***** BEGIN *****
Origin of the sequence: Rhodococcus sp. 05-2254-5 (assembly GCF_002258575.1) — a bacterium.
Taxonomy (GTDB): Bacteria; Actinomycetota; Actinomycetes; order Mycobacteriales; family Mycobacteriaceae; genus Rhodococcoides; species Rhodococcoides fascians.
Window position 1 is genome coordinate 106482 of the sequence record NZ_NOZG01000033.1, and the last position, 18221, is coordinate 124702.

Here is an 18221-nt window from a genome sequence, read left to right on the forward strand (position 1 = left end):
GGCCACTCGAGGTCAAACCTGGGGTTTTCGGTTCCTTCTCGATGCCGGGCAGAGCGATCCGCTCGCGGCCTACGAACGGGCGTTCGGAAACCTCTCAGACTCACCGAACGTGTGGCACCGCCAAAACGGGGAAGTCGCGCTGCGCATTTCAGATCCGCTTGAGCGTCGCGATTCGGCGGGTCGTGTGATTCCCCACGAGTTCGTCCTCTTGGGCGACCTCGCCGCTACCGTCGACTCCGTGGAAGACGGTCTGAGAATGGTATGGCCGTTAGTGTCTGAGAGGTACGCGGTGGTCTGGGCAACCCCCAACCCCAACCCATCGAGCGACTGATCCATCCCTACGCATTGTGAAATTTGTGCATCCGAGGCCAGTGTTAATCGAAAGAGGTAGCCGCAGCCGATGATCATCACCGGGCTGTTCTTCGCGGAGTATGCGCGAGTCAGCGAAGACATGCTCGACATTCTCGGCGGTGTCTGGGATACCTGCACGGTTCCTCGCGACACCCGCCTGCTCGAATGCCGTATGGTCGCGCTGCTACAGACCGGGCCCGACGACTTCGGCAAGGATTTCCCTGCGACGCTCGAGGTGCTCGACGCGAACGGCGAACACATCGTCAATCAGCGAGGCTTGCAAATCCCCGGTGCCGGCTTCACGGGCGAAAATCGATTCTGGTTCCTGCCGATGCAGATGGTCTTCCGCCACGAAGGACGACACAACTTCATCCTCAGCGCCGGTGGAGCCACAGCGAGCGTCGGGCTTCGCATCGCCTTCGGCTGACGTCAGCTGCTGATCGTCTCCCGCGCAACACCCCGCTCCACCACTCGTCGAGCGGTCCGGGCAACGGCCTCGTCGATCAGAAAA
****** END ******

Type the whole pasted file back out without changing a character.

Origin of the sequence: Rhodococcus sp. 05-2254-5 (assembly GCF_002258575.1) — a bacterium.
Taxonomy (GTDB): Bacteria; Actinomycetota; Actinomycetes; order Mycobacteriales; family Mycobacteriaceae; genus Rhodococcoides; species Rhodococcoides fascians.
Window position 1 is genome coordinate 106482 of the sequence record NZ_NOZG01000033.1, and the last position, 18221, is coordinate 124702.

Here is an 18221-nt window from a genome sequence, read left to right on the forward strand (position 1 = left end):
GGCCACTCGAGGTCAAACCTGGGGTTTTCGGTTCCTTCTCGATGCCGGGCAGAGCGATCCGCTCGCGGCCTACGAACGGGCGTTCGGAAACCTCTCAGACTCACCGAACGTGTGGCACCGCCAAAACGGGGAAGTCGCGCTGCGCATTTCAGATCCGCTTGAGCGTCGCGATTCGGCGGGTCGTGTGATTCCCCACGAGTTCGTCCTCTTGGGCGACCTCGCCGCTACCGTCGACTCCGTGGAAGACGGTCTGAGAATGGTATGGCCGTTAGTGTCTGAGAGGTACGCGGTGGTCTGGGCAACCCCCAACCCCAACCCATCGAGCGACTGATCCATCCCTACGCATTGTGAAATTTGTGCATCCGAGGCCAGTGTTAATCGAAAGAGGTAGCCGCAGCCGATGATCATCACCGGGCTGTTCTTCGCGGAGTATGCGCGAGTCAGCGAAGACATGCTCGACATTCTCGGCGGTGTCTGGGATACCTGCACGGTTCCTCGCGACACCCGCCTGCTCGAATGCCGTATGGTCGCGCTGCTACAGACCGGGCCCGACGACTTCGGCAAGGATTTCCCTGCGACGCTCGAGGTGCTCGACGCGAACGGCGAACACATCGTCAATCAGCGAGGCTTGCAAATCCCCGGTGCCGGCTTCACGGGCGAAAATCGATTCTGGTTCCTGCCGATGCAGATGGTCTTCCGCCACGAAGGACGACACAACTTCATCCTCAGCGCCGGTGGAGCCACAGCGAGCGTCGGGCTTCGCATCGCCTTCGGCTGACGTCAGCTGCTGATCGTCTCCCGCGCAACACCCCGCTCCACCACTCGTCGAGCGGTCCGGGCAACGGCCTCGTCGATCAGAAAA